how Raven stole fire from the Sun, for them it is about the
Thief aspect, not the Firebringer.

Anyway, I'm rambling. Sorry. To get back to Eurmal, I think
the Culture Hero aspect varies among the Orlanthi cultures,
depending upon what it is Eurmal is supposed to have done to
help in the Lightbringer's Quest. Thus Eurmal is always a
Lightbringer, but he is not always the Firebringer.

To better illustrate this, below is my version of one of the LBQ
stories told in Sartar. It illustrates the so-far-only-official
role of "Eurmal Firebringer" and provides the cultural context
for the Hide Fire spell. It also describes how Eurmal breaks
(or "breaks," or whatever) the Cosmic Compromise.

     Then, for some reason, Eurmal began seeking to halt the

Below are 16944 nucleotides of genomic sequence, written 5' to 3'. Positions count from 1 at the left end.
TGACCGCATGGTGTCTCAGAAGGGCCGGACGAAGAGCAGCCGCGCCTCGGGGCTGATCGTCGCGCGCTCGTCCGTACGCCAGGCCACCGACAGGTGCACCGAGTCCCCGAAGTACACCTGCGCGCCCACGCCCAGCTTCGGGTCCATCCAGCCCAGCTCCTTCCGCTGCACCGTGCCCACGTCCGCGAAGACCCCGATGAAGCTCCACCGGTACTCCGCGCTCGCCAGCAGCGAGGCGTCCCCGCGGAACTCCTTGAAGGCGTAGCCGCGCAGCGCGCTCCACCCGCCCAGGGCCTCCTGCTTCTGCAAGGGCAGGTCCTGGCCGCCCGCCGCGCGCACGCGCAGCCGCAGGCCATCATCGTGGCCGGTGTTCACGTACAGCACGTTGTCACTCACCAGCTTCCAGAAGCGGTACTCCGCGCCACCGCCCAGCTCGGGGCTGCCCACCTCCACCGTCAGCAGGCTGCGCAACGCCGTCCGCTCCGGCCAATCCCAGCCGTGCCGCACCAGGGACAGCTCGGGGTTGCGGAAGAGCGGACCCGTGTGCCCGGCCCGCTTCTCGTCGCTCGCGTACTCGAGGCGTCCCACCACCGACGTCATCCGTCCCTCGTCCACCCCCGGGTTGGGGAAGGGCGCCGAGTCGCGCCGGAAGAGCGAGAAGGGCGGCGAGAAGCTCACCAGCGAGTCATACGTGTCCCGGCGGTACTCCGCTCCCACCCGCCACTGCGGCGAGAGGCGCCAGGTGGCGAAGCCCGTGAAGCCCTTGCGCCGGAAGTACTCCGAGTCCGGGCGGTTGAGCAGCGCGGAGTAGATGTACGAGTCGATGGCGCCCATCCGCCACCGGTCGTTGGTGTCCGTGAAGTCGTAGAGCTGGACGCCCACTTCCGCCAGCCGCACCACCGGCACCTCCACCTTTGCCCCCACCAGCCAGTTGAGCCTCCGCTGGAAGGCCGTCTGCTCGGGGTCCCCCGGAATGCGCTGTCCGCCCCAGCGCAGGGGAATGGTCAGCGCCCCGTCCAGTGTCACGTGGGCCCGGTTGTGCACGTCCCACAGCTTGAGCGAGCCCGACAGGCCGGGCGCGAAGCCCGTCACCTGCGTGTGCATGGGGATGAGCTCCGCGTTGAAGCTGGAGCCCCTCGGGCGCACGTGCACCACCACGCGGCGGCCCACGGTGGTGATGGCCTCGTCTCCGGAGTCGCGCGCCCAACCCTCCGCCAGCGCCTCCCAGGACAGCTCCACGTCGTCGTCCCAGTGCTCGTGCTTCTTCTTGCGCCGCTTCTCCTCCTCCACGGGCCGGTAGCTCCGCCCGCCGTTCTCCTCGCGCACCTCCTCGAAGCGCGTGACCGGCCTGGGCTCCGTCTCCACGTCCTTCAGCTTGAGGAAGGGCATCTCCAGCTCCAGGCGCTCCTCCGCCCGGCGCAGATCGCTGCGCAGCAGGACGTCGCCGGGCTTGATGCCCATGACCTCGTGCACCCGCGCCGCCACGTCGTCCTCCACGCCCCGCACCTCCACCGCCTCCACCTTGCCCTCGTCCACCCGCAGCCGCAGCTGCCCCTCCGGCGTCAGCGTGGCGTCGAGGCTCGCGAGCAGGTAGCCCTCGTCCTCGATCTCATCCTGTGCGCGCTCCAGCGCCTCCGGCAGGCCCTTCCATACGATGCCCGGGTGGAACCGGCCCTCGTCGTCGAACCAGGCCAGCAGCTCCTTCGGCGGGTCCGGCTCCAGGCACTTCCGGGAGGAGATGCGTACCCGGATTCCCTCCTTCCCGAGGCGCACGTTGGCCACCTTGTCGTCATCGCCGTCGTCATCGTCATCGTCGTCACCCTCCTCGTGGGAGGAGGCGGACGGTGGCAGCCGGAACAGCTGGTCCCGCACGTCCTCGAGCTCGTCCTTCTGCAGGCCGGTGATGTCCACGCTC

ruination he had helped to cause. Some claim that he began
     trying to reduce the pain and suffering in the world despite
     his success at destruction (or maybe because of it), and
     that he voluntarily helped Orlanth. Others claim that
     Eurmal only stopped seeking to destroy the world after
     Orlanth caught him and extracted the Bondsman's Oath from
     him, forcing him to help the world. Still others say that
     Eurmal chose to restore disorder to order so that he could
     enjoy destroying all of creation again after it was rebuilt.
     And, some say Eurmal simply followed his nature and
     changed.

     Whatever the reason, Eurmal joined the Lightbringer's
     Quest. But even while on the Lightbringer's Quest, he
     remained the Trickster. He saved Sofal's children from
     being killed, but did so by betraying an old friend. He
     convinced Golod to allow the Lightbringer's safe passage
     across the ocean, but did so by lying to him. He distracted
     Sinjota at the gates of Hell so that the other Lightbringers
     could slip by, but was eaten by her afterwards. When he did
     decide to speak Truth he offended Subere and betrayed
     Orlanth, resulting in Orlanth being thrown into the Pits of
     Darkness. Eurmal found his way to the Halls of the Dead,